If you are monitoring the situation in general, you can check the FAA's map (here) or keep track of many twitter feeds that track flight statuses, like @NYCAviation or @FlightAwareSqwk, which also have websites.
Q: My flight was canceled, how do I handle rebooking?
A: Grab your phone and call the airline reservations center first - even if you are already at the airport, said Tim Winship, publisher of FrequentFlier.com, a travel website. "It's going to be a lot quicker typically to get someone on the phone than wait your turn in line."
Some airlines will allow you to rebook onto another airline, but they are not required to, said Chris Lopinto, president and co-founder of ExpertFlyer.com.
You may also be able to get a flight to another local destination if you let the airline know, said Seth Kaplan, owner of Airline Weekly, a trade publication. For instance, if you are flying to New York, you could switch to Newark International Airport instead of LaGuardia Airport.
Q: Should I get travel insurance if I have a trip soon?
A: Air travel experts are mixed about the benefits of travel insurance, since it comes in many different iterations and not every policy will cover flight problems.
Policies featuring "cancel for any reason" coverage could help, said John Clifford, president of International Travel Management in San Diego, California. The policy, which typically costs 10 percent or more of the cost of the trip, should reimburse you for the money spent on flights, hotels, and tours, but won't help with getting you to your destination.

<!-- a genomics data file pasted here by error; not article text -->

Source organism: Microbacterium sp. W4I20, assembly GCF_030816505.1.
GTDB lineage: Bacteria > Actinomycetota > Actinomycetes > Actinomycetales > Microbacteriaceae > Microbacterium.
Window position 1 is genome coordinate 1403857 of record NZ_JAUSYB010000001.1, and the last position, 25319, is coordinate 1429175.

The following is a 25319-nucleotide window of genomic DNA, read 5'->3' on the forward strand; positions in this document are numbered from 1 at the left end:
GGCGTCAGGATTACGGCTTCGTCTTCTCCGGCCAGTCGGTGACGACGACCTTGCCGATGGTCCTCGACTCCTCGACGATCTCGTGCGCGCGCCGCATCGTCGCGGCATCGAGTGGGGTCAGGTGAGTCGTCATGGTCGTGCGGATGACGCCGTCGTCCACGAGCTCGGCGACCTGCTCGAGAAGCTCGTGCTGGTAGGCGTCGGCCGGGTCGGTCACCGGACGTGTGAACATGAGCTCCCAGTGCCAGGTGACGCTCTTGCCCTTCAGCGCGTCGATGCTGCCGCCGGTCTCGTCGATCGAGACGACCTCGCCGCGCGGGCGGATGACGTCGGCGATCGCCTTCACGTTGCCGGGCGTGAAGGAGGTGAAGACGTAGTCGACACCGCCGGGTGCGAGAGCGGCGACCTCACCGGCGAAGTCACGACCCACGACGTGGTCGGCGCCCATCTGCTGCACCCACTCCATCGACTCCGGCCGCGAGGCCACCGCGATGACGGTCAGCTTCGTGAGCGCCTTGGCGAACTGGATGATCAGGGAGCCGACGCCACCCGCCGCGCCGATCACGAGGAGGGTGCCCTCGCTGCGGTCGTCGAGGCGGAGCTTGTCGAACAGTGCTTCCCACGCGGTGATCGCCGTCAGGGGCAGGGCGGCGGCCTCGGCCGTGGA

More general type trip insurance may cover interruptions, "but you should read your policy," advised Christopher Elliott, consumer advocate and ombudsman for National Geographic Traveler magazine. "You'll need to make a claim for a covered reason, and a flight delay due to a staffing shortage may not be covered," he said.
Q: Will I have fewer headaches if I fly business class?
A: Even if there's nothing in writing that suggests you will be treated better, several frequent travel experts say the front of the plane offers an edge.
"Business class passengers generally get treated better and there's often more business class space available than coach during irregular operations, so that would generally give more options," said Brian Kelly, founder of the travel site ThePointsGuy.com. You can always bump down to coach if that's all that's available, but try to get the difference refunded, he said.
While you might get a boost from flying business class, you'll get the biggest edge by purchasing an unrestricted ticket. Those tickets are the most expensive - an unrestricted round trip flight from Dallas to Chicago's O'Hare on United was quoted as $923, while the same ticket would be $308 with restrictions - but they also can be switched to any other airline - providing maximum flexibility.
Q: Should I just take the train?
A: Amtrak, the U.S. passenger rail service, is not planning to add additional trains. Along the Northeast Corridor - it's most popular and profitable route - Amtrak is already operating at full capacity, said Amtrak spokesman Cliff Cole.
There are 1,862 commuter trains on the Northeast Corridor with an average weekday ridership of 722,900. "Most trains are either almost sold out or fully sold out," Cole says.
His advice to travelers seeking alternative methods to flying: Book early. "The pricing is based on availability," he says.
Follow us @ReutersMoney or here. Additional reporting, editing by Lauren Young and Leslie Gevirtz